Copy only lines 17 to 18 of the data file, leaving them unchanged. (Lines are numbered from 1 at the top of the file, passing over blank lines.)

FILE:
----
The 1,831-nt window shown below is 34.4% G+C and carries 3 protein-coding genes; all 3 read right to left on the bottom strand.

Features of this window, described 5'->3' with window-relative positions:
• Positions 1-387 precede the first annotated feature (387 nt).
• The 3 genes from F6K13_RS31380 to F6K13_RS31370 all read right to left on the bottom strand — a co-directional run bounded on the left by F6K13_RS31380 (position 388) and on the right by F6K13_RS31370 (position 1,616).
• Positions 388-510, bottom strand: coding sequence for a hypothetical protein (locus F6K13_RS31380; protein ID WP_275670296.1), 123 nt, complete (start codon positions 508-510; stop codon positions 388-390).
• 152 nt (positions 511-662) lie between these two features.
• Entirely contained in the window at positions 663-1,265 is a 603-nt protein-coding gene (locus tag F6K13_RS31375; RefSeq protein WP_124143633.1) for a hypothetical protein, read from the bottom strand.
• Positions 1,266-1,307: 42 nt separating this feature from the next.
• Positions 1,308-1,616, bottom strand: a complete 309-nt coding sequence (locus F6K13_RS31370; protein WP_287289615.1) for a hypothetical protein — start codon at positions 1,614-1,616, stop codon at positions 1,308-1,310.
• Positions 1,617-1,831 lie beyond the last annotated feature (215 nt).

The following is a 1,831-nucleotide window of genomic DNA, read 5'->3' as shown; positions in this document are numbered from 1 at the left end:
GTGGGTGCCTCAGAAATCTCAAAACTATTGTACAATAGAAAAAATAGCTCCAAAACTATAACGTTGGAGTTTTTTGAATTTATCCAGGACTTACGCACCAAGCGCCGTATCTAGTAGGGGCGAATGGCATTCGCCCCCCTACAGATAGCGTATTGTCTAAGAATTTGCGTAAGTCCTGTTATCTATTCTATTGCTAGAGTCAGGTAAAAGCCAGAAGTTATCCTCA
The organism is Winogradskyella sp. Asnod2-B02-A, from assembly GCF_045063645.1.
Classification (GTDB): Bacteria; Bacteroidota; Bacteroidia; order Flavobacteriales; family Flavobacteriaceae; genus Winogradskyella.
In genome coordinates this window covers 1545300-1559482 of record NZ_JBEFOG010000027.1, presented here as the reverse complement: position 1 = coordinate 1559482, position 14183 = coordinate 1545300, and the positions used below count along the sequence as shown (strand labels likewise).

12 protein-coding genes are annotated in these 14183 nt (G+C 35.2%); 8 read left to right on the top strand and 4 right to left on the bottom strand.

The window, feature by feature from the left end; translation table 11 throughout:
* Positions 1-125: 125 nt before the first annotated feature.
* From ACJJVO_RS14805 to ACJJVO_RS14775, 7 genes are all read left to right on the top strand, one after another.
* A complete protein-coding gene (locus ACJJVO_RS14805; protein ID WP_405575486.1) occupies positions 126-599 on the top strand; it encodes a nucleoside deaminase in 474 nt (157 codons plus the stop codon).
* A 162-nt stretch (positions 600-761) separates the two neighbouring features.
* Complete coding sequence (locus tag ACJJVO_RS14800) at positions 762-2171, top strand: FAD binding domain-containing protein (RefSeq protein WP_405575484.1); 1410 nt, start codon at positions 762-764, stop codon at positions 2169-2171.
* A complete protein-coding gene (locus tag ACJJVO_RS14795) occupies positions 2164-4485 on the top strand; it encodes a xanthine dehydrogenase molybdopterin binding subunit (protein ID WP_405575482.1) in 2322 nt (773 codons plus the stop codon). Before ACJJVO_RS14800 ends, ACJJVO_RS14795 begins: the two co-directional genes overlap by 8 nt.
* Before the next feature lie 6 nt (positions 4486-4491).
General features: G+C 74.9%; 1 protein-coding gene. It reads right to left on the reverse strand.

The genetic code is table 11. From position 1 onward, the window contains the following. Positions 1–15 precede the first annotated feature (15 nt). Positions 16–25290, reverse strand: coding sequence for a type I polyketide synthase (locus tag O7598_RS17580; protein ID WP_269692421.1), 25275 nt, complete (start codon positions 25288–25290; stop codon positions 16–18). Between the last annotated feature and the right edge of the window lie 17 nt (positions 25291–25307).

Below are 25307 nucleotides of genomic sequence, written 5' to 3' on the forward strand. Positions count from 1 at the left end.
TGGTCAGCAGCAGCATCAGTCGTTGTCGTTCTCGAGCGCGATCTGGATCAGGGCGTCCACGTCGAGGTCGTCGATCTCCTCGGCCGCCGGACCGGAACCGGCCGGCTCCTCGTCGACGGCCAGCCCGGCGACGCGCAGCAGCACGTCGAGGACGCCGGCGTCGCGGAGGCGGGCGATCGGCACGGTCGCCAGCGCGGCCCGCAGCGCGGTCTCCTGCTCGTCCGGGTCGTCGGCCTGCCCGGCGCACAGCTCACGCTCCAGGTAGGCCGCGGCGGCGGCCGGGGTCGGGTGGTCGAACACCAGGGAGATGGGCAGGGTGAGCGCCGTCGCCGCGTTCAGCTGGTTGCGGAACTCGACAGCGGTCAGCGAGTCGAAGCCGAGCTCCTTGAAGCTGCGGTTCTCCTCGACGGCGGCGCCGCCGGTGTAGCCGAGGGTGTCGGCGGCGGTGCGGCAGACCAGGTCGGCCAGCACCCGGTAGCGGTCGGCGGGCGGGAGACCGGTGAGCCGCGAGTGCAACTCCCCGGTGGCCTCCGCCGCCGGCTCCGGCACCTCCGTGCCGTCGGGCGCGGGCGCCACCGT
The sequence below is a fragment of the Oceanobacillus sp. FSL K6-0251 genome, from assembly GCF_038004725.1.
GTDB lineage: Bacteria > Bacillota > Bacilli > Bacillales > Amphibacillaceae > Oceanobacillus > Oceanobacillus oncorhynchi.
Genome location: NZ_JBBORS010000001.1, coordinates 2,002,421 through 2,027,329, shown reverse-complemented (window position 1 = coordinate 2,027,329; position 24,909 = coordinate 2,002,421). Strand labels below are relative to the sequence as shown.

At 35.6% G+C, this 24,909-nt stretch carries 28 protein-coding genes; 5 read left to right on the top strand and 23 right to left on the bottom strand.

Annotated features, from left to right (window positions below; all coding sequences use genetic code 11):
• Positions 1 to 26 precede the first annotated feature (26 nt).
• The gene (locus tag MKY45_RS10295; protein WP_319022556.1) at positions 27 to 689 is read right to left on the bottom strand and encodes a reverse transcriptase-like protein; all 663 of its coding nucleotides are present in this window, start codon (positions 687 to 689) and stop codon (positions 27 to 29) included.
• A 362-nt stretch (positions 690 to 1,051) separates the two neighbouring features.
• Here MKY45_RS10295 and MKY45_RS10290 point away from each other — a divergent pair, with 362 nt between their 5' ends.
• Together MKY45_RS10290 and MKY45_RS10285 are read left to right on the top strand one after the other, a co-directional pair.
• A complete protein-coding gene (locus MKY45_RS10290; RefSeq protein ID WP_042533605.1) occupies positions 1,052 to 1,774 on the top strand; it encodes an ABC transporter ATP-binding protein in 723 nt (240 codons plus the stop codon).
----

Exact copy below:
The window, feature by feature from the left end; translation table 11 throughout:
* Positions 1-125: 125 nt before the first annotated feature.